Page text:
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How can optic neuritis affect my vision if I have multiple sclerosis (MS)?

Optic neuritis, a common first sign of multiple sclerosis (MS), can cause blurry vision, blind spots, dimmed color and eye pain.

A follow-up study of people with optic neuritis found that the majority of those examined 15 years later had 20/20 vision in the affected eye. The study also found that the long-term quality of vision for people treated with high-dose intravenous (IV) corticosteroids was similar to those who were not. In other words, high-dose IV steroid treatment did not negatively impact long-term quality of vision.

Not all of those studied who had optic neuritis went on to develop MS. Of those who did, researchers found that 60 percent had normal vision during the follow-up exams. People with MS were more likely than the overall group, however, to report problems like double vision and trouble focusing on moving objects.
Louis Rosner
Neurology

The classic case of optic neuritis (ON) attack starts with the initial symptom of simple blurred vision. There is usually a sudden onset - the medical term for the occurrence of the first symptom. ON commonly occurs in one eye and vision can be described as blurry, foggy, misty, cloudy, fuzzy, or distorted. Usually vision loss is in one central spot, called the scotoma, or in the entire eye. When the lesion is in the optic chiasma, the point where the two optic nerves meet, vision will be impaired on the outer side of each eye. ON in both eyes simultaneously is rare, but it is not uncommon to have ON occur in one eye and later in the other. Depth perception can also be impaired, and patients will describe difficulties in judging steps or the position of a moving ball in games like tennis, golf, or football.

Pain and tenderness with eye movement can be present at some stage and can also be accompanied by headache. As vision begins to improve, an effect called movement phosphenes can occur, and the patient will see a bright flash upon eye movement in the dark. The pupils' reaction to light is often affected with ON. While the normal pupil will constrict as a reflex reaction to light, it remains relatively dilated in optic neuritis.

The ON attack will usually reach a peak in a few days. Then there is usually a rather quick recovery within two to six weeks. Sometimes the recovery is slow, and occasionally it is incomplete, leaving decreased visual acuity in the affected eye. When individuals do suffer some loss of vision, it is generally modest, with 20/20 vision becoming 20/30 or 20/40. It is a general rule, however, that good vision returns after the initial attack of ON. Nevertheless, complete recovery does not mean that the optic nerve is completely normal, as seer with what is called Uhthoff's phenomenon.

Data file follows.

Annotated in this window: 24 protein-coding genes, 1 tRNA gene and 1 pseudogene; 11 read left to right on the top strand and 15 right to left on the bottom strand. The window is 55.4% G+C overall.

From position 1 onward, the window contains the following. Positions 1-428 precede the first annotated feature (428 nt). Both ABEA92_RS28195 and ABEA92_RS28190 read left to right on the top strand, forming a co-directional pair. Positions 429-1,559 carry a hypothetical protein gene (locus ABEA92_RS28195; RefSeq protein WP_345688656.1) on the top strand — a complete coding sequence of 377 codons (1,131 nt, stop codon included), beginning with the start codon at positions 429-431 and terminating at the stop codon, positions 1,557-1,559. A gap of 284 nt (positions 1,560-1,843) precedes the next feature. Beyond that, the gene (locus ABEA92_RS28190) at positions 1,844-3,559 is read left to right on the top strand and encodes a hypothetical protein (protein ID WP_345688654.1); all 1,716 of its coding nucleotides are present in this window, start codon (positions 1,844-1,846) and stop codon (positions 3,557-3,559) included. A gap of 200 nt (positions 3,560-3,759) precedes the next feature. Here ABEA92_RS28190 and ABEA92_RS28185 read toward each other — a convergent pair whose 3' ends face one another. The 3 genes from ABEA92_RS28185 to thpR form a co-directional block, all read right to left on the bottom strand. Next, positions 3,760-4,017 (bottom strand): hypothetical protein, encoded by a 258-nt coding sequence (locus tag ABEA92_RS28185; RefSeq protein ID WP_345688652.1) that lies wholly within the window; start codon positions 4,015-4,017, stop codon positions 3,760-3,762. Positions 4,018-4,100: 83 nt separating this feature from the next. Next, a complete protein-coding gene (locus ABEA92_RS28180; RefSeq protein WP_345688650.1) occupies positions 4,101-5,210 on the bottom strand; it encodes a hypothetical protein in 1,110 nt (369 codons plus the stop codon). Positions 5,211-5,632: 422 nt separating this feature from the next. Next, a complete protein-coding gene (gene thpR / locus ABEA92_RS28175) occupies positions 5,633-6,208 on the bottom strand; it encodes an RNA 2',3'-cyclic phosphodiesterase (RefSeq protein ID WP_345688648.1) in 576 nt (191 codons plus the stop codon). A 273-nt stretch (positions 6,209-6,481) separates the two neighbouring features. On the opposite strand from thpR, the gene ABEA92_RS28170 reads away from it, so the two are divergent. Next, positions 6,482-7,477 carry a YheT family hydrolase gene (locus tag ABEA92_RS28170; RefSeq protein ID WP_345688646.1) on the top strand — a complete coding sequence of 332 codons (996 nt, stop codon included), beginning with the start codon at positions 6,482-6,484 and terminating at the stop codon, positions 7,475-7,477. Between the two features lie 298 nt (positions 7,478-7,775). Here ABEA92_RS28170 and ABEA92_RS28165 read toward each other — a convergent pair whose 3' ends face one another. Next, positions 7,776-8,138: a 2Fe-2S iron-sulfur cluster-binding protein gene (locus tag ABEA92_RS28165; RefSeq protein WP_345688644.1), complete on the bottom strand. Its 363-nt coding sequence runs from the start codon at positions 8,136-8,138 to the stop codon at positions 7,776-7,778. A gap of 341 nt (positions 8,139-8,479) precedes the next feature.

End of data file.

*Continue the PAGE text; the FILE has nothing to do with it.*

Uhthoff's phenomenon was first described in 1890, when the German ophthalmologist Wilhelm Uhthoff discovered that some individuals had temporary blurring of vision following strenuous exercise. Uhthoff's phenomenon usually improves slowly, and most people learn to avoid it. It is thought to be a result of a rise in body temperature.

Multiple Sclerosis

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Multiple Sclerosis

Too often, multiple sclerosis is thought of only as "the crippler of young adults." But in fact, 75 percent of all people with MS will never need a wheelchair. In Multiple Sclerosis, Dr. Louis J....

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Important: This content reflects information from various individuals and organizations and may offer alternative or opposing points of view. It should not be used for medical advice, diagnosis or treatment. As always, you should consult with your healthcare provider about your specific health needs.